Fedora cluster project? (was Re: [Beowulf] Opteron/Athlon Clustering)

Jeffrey B. Layton laytonjb at charter.net
Thu Jun 17 19:25:20 EDT 2004


Mitchell Skinner wrote:

>On Wed, 2004-06-09 at 18:14, Jeffrey B. Layton wrote:
>  
>
>>    I've been using FC1 since 2 days after it came out. It's OK,
>>but I've had a few problems with it (it locks up about once a
>>week but I'm not sure that's the fault of FC1). I've found it to
>>be decent overall. However, I think it's a bit too cutting edge
>>for production clusters. The target for FC is more toward the
>>desktop IMHO. That's the wrong target for clusters. At the
>>ClusterWorld conference the panel on cluster distros was pretty
>>much in agreement that a cluster distro needs to be lighter
>>weight than a typical distro (I'll mention a few things below
>>on that).
>>    
>>
>
>My experience with fedora has been that it's pretty solid, although I
>haven't used it on a cluster.  I seem to recall seeing somewhere that
>RGB has, and I'd be curious to know about that experience.
>
>The main objection that I buy so far to Fedora on clusters relates to
>ISV distro support; obviously if you're in that boat then Fedora is
>probably more cutting edge than your ISV would like to deal with.  Linux
>in general is getting more of a desktop focus lately and Fedora is right
>there because it's closer to what's happening, but I don't get the
>feeling that the distro itself is de-emphasizing non-desktop use.
>  
>

Another important objection is the limited patch time. Many companies
don't want their admins creating updates for security holes for bug fixes.
That's what we pay vendor(s) to do. Of course a vendor could pick up
FC and support it as long as it wants, but I'm not sure how many will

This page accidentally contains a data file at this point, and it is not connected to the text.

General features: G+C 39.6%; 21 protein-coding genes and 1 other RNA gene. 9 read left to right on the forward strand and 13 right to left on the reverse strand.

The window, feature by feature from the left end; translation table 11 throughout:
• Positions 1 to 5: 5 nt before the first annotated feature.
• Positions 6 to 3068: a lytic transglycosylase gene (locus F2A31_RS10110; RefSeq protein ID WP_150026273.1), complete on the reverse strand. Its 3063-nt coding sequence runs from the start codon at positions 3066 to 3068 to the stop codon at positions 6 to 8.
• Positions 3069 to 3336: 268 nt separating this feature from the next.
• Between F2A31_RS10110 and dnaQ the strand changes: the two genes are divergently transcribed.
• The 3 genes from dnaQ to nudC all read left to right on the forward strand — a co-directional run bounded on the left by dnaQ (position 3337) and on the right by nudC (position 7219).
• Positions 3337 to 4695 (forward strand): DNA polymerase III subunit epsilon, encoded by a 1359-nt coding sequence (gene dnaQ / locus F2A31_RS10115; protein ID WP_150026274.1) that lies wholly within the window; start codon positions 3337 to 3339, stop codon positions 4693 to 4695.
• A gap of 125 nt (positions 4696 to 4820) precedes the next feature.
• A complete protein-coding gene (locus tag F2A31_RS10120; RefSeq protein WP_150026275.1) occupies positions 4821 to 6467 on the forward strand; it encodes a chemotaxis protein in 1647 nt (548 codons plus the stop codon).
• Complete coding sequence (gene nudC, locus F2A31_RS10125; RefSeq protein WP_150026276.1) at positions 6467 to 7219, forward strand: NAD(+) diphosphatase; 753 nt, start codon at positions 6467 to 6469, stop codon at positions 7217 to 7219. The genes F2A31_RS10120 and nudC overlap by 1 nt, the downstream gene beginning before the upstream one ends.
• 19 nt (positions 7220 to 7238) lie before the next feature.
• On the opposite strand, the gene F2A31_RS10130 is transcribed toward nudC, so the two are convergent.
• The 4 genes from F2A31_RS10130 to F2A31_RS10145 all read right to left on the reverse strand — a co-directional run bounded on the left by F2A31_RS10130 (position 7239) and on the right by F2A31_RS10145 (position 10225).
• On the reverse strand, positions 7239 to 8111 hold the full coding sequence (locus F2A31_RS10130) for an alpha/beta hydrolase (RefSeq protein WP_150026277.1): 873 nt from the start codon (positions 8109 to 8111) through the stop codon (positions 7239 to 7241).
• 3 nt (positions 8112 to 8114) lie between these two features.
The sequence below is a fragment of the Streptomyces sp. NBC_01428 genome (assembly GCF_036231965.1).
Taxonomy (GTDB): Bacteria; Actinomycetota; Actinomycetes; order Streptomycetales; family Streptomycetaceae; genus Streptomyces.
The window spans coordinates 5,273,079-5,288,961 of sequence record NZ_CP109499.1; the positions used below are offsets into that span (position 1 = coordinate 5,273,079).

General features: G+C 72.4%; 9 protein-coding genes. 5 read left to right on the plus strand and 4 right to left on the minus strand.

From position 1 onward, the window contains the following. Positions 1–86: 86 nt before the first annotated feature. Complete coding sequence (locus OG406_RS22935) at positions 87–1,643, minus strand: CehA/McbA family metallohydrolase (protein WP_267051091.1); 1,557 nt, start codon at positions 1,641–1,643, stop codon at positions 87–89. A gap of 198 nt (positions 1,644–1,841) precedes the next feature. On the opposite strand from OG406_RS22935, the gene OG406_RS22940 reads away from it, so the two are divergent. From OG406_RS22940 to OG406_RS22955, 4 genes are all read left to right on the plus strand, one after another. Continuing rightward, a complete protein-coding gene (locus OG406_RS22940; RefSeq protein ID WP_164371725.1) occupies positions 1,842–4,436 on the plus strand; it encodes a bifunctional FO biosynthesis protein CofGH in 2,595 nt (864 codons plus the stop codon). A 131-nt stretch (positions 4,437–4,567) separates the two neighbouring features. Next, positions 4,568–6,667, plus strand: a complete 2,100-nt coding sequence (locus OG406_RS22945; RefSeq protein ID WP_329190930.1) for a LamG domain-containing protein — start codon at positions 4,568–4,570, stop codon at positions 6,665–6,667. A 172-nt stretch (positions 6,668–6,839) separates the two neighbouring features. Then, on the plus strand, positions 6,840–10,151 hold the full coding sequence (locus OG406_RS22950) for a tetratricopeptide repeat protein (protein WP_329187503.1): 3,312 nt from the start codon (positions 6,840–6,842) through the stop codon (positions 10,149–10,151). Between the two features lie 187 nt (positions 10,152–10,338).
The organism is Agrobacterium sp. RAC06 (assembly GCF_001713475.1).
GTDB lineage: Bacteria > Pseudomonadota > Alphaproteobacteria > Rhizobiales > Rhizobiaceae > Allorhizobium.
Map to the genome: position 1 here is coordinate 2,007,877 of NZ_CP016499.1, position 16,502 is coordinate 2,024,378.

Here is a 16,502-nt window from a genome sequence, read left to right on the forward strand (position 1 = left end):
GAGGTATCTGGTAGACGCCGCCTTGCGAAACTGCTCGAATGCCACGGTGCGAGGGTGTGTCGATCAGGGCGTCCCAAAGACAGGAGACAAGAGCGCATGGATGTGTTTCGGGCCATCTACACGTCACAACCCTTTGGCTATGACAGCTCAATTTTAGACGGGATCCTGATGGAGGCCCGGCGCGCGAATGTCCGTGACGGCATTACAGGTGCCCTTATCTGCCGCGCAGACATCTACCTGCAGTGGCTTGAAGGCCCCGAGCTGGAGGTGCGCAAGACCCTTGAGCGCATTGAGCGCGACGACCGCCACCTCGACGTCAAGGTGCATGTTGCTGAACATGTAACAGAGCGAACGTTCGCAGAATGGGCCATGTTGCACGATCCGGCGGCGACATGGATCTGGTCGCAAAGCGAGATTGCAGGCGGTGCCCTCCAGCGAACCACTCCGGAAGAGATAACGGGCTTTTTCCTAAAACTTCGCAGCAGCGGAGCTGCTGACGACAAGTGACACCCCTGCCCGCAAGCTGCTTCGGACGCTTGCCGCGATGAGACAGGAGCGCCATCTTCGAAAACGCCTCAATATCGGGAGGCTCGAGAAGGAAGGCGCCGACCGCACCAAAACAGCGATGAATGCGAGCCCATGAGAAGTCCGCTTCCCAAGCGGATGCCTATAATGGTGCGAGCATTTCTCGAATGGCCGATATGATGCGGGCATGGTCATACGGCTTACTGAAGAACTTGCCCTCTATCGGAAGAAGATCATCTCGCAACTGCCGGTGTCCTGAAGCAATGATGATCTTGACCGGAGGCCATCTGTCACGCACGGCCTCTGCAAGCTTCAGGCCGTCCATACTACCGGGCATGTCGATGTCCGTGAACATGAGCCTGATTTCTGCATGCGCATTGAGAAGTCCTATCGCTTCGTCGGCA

do that.

>In the absence of the ISV app thing, there's some sentiment that the
>software versions in Fedora are not fully tested enough for "production"
>use.  Obviously, Fedora is not as well tested as RHEL; however, I'm not
>convinced that for clusters the extra functionality you get with newer
>software isn't worth trading away some testing.
>  
>

Perhaps you are right. However, I know from experience you can get
too aggressive with functionality and destabilize the cluster :) I think
there is definitely a trade-off in there, I just can't put my finger on
the exact trade-off.

I don't like RHEL because it's Oracle driving the requirements on it.
I don't run Oracle, not do I have a need to. However, Redhat is one
of the big Linux distro players. Consequently, people and companies
will look to them for guidance, which means you will get the Oracle
driven distro whether you need it or not (at highly inflated prices I
might add).

>I don't see how the "lighter weight" issue relates to Fedora; obviously
>your compute nodes are not going to have the full complement of packages
>regardless.
>  
>

My point is that Redhat installations, FC included, tend to load extra stuff
that isn't needed in clusters. I don't need XMMS, Samba, Mozilla, etc.
on the compute nodes. You can control this installation of extra
stuff, but why bother when other distributions give you more control
up front? I don't need extra junk on the head node either. It's just more
stuff I need to track for security problems including security patches
and for open ports, etc. Auditing requires that we track all packages
on the head node and the compute nodes at all times.

BTW, there should be an article in an upcoming ClusterWorld
Magazine issue that presents the panel discussion from the Conference.
I'm not sure it will be a direct transcription of the panel or a mix of
transcription and commentary.

>>   Since I use cAos quite a bit let me make a few comments about
>>it. cAos-1 is something like a "proof of concept" in that the developers
>>wanted to get the build process down before moving on. cAos-2, which
>>should be out very soon will be much more advanced. cAos is not a
>>straight RHEL rebuild. I like to think of it as a RHEL rebuild as a
>>starting point, but with more thought into the other components. Also,
>>many of the cAos developers are cluster people so everything they do
>>is focused on clusters to some degree. So it's a well thought out distro
>>that works great on the desktop and works very well on clusters.
>>    
>>
>